Fitzroy Square, Adam Brothers.
Just to the west of the top end of Tottenham Court Road, a little south of Euston Road, lies Fitzroy Square, of interest to these pages for one statue, just off the Square, a few bits of ornamental sculpture on the Robert Adam facades, and a history of residency by Victorian artists.
The Square is complete, with war damage repaired according to the original style. The East side went up first, from 1792-93, with the South side immediately afterwards in 1794, the architects for both being the Adam brothers. Although built as terraced houses, they aimed to make the whole of each side look like one large building, a novelty at the time. There was then something of a hiatus, and the Square was finished only in 1815, with the two later sides making some effort at harmony with the Adam frontages, though they had faced their buildings in Portland stone, while the later ones were stucco.
A large number of artists lived in the Square in the latter 19th Century – number 2 was inhabited successively by the painters William Dyce, James Sant, the society portrait painter, T. F. Dicksee, and his more famous brother Frank Dicksee. More of the numerous artistic Dicksee family were at number 6, where also resided at one time and another John Pettie and William Quiller Orchardson, both big names in their time. At no. 7, rather forgotten today, lived Charles Lock Eastlake, President of the Royal Academy who, as was the custom at the time, also filled the role of Director of the National Gallery. Among various other artists, we shall mention only two – the Pre-Raphaelite fellow-traveller Ford Madox Brown (perhaps unfair as a description, as he came up with his own style before the PRB were on the scene), and at no. 40, a short residency by the ceramicist William de Morgan, before he settled in Chelsea. He lived there in the early 1860s, and it was there where he started the experiments in new types of glazes and lustres which were to bring him fame later on. Later on, members of the Bloomsbury Group inhabited the Square, which is associated with the formation of the group.
Roundels on the Adam Brothers facade to South side of Fitzroy Square.
The Adam Brothers’ architecture is as ever, impressive – four storeys high above a basement, something of a prominence to the centre of each side, and the corners, with Ionic pilasters higher up, etc. On the south side are four small roundels containing groups of figures, painted to the extent that little of the detail is now discernible, but with at least a sense of the compositions. On the entablature we may note a series of grim skulls of bulls are carved, a not infrequent decoration of the period.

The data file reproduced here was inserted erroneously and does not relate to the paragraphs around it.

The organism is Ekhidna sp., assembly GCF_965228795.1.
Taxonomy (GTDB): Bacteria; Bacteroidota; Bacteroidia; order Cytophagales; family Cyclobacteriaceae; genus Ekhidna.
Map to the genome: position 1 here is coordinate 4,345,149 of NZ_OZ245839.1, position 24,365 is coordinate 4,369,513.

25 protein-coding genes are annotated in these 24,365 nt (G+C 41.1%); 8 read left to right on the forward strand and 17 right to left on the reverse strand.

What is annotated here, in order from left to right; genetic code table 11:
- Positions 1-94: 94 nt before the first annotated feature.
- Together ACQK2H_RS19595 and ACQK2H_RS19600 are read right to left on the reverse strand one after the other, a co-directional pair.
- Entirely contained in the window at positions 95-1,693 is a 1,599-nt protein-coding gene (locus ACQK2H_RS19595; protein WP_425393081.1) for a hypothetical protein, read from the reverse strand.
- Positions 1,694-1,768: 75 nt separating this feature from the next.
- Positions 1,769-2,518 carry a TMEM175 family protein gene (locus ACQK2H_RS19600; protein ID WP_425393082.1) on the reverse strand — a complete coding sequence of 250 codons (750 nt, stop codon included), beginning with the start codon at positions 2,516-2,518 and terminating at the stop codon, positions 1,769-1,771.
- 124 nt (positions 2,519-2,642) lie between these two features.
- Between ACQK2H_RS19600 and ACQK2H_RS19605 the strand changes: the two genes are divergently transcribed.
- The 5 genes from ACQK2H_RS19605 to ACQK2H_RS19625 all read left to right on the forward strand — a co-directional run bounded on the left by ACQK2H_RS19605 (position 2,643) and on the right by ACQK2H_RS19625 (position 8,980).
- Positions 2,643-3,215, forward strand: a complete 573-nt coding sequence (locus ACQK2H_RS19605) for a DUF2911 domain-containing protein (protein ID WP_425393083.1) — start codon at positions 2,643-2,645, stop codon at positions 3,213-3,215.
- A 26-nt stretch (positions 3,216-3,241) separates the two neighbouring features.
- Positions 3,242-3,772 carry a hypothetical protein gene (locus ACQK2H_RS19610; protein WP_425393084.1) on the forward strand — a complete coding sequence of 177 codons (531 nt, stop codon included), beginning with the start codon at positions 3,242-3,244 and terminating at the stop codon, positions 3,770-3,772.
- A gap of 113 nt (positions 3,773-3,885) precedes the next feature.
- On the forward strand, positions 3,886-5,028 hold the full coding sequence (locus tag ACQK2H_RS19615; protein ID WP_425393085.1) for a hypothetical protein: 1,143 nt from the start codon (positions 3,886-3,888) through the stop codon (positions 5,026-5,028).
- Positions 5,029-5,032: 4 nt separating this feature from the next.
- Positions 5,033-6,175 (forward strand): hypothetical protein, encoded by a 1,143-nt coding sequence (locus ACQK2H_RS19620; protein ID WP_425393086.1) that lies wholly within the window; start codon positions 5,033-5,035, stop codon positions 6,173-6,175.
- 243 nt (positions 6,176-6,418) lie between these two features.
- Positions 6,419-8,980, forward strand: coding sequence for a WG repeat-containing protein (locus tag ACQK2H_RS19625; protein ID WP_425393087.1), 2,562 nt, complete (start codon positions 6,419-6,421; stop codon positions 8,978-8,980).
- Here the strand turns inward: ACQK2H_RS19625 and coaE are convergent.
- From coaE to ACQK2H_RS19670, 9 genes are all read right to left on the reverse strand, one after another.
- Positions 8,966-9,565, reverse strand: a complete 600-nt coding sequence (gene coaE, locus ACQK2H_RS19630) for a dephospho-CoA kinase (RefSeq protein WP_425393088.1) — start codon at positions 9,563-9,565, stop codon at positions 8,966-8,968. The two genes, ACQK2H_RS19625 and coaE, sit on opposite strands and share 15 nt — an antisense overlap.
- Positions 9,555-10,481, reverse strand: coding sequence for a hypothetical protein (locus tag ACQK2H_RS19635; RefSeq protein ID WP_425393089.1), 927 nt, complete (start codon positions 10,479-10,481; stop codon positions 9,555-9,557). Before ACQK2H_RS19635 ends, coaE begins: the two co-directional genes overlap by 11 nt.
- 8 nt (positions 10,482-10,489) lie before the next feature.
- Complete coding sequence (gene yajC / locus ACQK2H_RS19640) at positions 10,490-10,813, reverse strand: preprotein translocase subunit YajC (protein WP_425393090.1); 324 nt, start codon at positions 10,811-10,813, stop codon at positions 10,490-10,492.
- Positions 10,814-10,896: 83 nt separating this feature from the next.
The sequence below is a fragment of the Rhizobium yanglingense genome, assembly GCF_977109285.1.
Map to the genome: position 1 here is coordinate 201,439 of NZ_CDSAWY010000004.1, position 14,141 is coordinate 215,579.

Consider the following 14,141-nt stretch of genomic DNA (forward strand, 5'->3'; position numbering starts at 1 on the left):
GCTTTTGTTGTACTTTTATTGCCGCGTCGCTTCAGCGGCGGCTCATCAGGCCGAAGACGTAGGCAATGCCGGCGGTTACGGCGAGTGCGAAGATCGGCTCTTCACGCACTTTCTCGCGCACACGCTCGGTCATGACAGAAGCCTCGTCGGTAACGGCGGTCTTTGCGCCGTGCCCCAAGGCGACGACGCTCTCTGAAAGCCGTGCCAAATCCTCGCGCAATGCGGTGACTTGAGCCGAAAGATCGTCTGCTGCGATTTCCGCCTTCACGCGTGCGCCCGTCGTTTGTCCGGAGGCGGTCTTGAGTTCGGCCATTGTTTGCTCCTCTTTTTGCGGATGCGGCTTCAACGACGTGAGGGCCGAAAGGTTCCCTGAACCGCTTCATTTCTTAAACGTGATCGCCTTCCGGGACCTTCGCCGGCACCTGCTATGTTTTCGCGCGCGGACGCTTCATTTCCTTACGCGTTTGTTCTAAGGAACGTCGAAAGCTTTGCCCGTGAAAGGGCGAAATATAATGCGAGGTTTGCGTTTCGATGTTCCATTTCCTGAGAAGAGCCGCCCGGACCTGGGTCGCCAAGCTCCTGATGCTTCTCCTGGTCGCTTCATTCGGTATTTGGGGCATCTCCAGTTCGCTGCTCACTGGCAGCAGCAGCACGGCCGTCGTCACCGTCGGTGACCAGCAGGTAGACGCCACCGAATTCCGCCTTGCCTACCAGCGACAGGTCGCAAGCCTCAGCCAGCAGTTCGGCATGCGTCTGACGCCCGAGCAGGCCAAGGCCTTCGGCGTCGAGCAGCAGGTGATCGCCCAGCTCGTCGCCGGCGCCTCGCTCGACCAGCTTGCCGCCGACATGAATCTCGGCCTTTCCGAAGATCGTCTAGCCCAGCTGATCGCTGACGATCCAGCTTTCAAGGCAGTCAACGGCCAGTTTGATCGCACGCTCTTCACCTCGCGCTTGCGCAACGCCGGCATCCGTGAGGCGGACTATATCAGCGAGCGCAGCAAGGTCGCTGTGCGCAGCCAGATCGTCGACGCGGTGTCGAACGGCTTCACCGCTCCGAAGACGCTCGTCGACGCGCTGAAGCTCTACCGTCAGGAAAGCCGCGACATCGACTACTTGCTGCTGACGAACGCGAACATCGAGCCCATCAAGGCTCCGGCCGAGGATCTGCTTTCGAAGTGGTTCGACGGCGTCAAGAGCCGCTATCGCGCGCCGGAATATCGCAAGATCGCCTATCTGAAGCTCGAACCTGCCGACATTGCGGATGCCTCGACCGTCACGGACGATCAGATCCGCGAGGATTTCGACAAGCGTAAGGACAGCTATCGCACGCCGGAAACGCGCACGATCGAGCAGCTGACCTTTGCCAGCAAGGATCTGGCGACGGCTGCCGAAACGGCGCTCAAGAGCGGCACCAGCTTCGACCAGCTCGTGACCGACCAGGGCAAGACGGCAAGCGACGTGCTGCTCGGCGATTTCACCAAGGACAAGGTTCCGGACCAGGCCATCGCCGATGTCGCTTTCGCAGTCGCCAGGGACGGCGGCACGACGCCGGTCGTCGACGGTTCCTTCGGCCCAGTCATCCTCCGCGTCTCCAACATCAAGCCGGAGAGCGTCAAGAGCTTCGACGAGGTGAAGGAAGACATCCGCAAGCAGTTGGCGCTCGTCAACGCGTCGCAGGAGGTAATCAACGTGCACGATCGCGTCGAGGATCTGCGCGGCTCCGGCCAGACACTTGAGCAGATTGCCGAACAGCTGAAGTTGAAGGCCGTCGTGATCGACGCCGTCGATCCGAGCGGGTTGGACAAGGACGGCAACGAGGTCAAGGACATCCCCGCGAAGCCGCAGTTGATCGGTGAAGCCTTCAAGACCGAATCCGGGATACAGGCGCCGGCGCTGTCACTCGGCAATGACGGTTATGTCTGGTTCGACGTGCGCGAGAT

Carved cattle skulls as decoration.
The abstract sculpture by Naomi Blake in the Square is not within the scope of these pages, but just round the corner from the south-east, that is to say on the side of the south range towards Fitzroy Street, is a statue of General Francisco de Miranda, Venezuelan revolutionary and precursor to Simon Bolivar, with a note that he lived just round the corner at 58 Grafton Way from 1802-10. The work is a modern reproduction of a work by the Venezuelan sculptor Rafael de la Cova (1850-1896), whose best known work was a statue of Columbus, on a monument erected in Caracas between 1893-1904, and pulled down by indigenous protestors against the Venezuelan Government in 2004. The statue was mounted on an enormous base and short pillar, with three subsidiary figures, of which two survive.
General Francisco de Miranda, after Rafael de la Cova.
The Fitzroy Square figure is depicted standing, holding a scroll in one hand, the other on his chest. The style is flamboyant to the extreme, with the General wearing wide, ornamented lapels, a bow at his neck, a double row of buttons, and oversized boots with tassels. There is similarly grandoise South American work, of a much later date, in Belgrave Square.
From Fitzroy Square, heading eastwards takes us to near the top end of Tottenham Court Road, or north and then west along Euston Road takes us immediately to Great Portland Street Station, opposite which is the former church of Holy Trinity, designed by John Soane. Though converted to other use, the exterior of this Classical building survives, with its round tower and dome and noble Ionic portico. Beyond to the west lies Portland Place.
John Soane's Holy Trinity, Euston Road.
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